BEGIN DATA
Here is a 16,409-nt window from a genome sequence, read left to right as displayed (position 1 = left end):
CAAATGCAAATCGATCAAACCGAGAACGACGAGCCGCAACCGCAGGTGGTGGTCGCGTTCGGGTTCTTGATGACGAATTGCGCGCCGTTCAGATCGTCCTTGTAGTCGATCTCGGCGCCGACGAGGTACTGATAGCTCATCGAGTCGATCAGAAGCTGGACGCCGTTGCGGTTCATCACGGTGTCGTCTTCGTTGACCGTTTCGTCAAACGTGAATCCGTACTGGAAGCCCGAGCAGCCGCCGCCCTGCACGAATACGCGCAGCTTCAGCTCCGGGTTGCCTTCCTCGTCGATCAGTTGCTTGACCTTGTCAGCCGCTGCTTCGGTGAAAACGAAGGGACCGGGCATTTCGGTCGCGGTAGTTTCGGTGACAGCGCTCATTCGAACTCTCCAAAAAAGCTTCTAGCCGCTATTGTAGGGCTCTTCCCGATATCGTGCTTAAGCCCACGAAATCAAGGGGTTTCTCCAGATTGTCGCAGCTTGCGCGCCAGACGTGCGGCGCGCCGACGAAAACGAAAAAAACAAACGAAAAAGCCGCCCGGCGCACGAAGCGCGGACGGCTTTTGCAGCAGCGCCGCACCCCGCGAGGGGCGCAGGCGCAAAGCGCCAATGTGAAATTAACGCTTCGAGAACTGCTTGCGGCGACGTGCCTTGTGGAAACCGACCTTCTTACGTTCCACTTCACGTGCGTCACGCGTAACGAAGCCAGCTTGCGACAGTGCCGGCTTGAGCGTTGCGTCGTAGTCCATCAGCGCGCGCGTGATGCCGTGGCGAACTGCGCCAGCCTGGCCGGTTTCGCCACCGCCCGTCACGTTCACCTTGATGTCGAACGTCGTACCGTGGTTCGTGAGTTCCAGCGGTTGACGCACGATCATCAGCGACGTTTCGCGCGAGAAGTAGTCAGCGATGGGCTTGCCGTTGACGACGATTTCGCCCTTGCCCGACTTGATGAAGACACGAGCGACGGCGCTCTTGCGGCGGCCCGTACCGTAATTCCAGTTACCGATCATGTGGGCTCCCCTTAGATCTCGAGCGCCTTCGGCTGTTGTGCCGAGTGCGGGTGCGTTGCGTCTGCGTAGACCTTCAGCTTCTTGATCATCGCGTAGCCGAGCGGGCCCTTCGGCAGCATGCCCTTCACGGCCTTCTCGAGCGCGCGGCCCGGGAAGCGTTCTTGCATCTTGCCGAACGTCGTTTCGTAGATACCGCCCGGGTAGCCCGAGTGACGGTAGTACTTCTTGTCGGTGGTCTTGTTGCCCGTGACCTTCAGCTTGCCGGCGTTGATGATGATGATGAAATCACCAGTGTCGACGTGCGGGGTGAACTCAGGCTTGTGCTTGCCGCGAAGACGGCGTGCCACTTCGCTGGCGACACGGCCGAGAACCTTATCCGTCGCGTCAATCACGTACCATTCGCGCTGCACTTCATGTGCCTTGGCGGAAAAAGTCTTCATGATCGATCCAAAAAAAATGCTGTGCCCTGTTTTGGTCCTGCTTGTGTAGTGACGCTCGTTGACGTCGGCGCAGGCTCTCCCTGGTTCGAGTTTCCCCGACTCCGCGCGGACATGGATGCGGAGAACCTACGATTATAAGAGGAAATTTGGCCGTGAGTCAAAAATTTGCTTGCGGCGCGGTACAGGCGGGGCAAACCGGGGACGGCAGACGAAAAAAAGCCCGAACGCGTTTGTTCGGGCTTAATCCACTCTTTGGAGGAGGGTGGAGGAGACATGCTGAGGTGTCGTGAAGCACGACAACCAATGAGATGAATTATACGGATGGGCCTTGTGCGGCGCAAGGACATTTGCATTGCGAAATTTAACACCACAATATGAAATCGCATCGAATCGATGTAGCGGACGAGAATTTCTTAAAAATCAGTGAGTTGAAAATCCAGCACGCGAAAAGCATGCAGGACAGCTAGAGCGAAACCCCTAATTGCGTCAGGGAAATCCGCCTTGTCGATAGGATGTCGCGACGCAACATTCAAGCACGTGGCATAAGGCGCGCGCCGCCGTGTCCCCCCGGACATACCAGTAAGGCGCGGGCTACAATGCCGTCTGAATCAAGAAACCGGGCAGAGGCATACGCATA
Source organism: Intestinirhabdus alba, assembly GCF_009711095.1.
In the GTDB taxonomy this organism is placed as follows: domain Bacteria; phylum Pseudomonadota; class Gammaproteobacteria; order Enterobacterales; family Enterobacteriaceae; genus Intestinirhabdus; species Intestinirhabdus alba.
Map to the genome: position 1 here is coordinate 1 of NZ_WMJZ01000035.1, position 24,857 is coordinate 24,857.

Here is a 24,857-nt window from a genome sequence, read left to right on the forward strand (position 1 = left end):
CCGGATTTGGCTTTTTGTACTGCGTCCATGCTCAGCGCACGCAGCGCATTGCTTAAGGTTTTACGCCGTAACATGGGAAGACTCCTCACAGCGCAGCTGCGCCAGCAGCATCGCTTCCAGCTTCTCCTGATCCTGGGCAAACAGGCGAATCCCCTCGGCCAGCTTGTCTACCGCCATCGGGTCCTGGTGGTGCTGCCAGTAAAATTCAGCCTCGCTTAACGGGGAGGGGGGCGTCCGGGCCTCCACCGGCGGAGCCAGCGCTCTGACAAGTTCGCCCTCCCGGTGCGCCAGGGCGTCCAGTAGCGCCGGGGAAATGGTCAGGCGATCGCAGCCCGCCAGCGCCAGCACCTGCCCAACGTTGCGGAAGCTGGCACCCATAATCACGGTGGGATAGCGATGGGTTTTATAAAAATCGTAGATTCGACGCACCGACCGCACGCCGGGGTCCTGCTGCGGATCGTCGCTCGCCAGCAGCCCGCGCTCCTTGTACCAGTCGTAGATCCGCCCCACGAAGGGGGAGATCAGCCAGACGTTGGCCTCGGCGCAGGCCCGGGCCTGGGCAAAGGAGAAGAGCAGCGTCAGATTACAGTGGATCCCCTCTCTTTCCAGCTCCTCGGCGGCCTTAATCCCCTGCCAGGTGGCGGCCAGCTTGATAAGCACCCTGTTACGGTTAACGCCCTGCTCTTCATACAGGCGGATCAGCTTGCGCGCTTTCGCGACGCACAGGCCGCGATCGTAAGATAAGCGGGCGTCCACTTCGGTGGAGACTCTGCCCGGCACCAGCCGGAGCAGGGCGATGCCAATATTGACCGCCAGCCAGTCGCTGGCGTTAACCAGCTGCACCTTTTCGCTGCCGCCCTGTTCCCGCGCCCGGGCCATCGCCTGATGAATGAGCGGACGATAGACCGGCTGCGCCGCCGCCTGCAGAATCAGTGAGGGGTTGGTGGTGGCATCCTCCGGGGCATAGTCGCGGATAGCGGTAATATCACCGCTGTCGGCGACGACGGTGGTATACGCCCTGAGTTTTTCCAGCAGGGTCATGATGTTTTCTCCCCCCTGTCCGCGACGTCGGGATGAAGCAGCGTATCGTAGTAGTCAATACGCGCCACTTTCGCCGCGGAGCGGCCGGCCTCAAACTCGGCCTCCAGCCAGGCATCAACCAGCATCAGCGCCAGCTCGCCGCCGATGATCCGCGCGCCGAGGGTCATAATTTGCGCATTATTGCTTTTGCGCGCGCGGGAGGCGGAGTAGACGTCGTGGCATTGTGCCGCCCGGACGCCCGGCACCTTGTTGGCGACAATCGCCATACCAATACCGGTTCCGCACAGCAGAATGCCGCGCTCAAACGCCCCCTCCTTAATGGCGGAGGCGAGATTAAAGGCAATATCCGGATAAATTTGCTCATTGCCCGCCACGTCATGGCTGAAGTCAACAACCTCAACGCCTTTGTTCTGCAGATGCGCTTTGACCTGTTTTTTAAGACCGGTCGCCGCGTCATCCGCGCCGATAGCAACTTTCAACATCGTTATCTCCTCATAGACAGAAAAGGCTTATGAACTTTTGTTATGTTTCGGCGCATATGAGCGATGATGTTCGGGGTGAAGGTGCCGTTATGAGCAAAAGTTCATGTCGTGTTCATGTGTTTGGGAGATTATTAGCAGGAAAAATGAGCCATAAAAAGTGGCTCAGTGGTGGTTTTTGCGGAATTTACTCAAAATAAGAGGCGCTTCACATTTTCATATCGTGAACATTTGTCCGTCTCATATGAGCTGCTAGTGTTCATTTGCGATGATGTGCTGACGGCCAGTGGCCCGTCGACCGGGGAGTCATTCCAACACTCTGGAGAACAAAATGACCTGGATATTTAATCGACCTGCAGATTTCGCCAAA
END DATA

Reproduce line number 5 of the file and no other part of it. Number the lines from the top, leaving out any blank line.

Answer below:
Map to the genome: position 1 here is coordinate 1 of NZ_WMJZ01000035.1, position 24,857 is coordinate 24,857.